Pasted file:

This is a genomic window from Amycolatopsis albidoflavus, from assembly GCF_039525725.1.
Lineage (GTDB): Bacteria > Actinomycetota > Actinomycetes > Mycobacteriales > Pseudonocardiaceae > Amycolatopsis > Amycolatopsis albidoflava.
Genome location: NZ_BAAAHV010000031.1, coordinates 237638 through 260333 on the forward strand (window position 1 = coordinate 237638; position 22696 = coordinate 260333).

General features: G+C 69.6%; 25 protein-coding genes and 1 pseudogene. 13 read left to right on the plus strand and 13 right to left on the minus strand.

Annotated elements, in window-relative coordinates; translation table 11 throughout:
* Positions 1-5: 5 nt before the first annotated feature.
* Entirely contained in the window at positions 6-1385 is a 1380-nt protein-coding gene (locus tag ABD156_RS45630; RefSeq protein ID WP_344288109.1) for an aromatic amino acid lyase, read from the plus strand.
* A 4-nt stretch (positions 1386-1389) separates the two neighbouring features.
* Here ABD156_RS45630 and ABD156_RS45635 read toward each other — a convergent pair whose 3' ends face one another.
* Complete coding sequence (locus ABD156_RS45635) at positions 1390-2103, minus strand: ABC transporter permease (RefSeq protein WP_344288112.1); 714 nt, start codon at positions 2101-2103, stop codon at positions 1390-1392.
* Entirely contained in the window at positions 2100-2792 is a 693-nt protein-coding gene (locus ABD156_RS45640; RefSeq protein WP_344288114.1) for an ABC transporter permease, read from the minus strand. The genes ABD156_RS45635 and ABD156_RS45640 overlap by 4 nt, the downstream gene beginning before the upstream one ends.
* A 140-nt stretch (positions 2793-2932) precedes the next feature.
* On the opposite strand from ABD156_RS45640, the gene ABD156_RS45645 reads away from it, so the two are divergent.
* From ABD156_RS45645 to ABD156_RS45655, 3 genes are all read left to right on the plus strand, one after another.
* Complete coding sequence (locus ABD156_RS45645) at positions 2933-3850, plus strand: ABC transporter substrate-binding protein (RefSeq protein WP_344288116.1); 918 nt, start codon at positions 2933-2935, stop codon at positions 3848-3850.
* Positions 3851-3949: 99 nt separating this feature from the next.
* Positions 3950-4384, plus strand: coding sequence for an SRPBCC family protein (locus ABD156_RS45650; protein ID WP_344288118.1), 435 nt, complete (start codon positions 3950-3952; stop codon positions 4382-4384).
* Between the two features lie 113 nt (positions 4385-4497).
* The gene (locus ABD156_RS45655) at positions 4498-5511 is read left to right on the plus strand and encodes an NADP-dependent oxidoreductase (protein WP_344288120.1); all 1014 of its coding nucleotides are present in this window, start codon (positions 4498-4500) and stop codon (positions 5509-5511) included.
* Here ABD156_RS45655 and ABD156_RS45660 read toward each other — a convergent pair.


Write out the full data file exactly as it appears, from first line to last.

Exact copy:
This is a genomic window from Amycolatopsis albidoflavus, from assembly GCF_039525725.1.
Lineage (GTDB): Bacteria > Actinomycetota > Actinomycetes > Mycobacteriales > Pseudonocardiaceae > Amycolatopsis > Amycolatopsis albidoflava.
Genome location: NZ_BAAAHV010000031.1, coordinates 237638 through 260333 on the forward strand (window position 1 = coordinate 237638; position 22696 = coordinate 260333).

General features: G+C 69.6%; 25 protein-coding genes and 1 pseudogene. 13 read left to right on the plus strand and 13 right to left on the minus strand.

Annotated elements, in window-relative coordinates; translation table 11 throughout:
* Positions 1-5: 5 nt before the first annotated feature.
* Entirely contained in the window at positions 6-1385 is a 1380-nt protein-coding gene (locus tag ABD156_RS45630; RefSeq protein ID WP_344288109.1) for an aromatic amino acid lyase, read from the plus strand.
* A 4-nt stretch (positions 1386-1389) separates the two neighbouring features.
* Here ABD156_RS45630 and ABD156_RS45635 read toward each other — a convergent pair whose 3' ends face one another.
* Complete coding sequence (locus ABD156_RS45635) at positions 1390-2103, minus strand: ABC transporter permease (RefSeq protein WP_344288112.1); 714 nt, start codon at positions 2101-2103, stop codon at positions 1390-1392.
* Entirely contained in the window at positions 2100-2792 is a 693-nt protein-coding gene (locus ABD156_RS45640; RefSeq protein WP_344288114.1) for an ABC transporter permease, read from the minus strand. The genes ABD156_RS45635 and ABD156_RS45640 overlap by 4 nt, the downstream gene beginning before the upstream one ends.
* A 140-nt stretch (positions 2793-2932) precedes the next feature.
* On the opposite strand from ABD156_RS45640, the gene ABD156_RS45645 reads away from it, so the two are divergent.
* From ABD156_RS45645 to ABD156_RS45655, 3 genes are all read left to right on the plus strand, one after another.
* Complete coding sequence (locus ABD156_RS45645) at positions 2933-3850, plus strand: ABC transporter substrate-binding protein (RefSeq protein WP_344288116.1); 918 nt, start codon at positions 2933-2935, stop codon at positions 3848-3850.
* Positions 3851-3949: 99 nt separating this feature from the next.
* Positions 3950-4384, plus strand: coding sequence for an SRPBCC family protein (locus ABD156_RS45650; protein ID WP_344288118.1), 435 nt, complete (start codon positions 3950-3952; stop codon positions 4382-4384).
* Between the two features lie 113 nt (positions 4385-4497).
* The gene (locus ABD156_RS45655) at positions 4498-5511 is read left to right on the plus strand and encodes an NADP-dependent oxidoreductase (protein WP_344288120.1); all 1014 of its coding nucleotides are present in this window, start codon (positions 4498-4500) and stop codon (positions 5509-5511) included.
* Here ABD156_RS45655 and ABD156_RS45660 read toward each other — a convergent pair.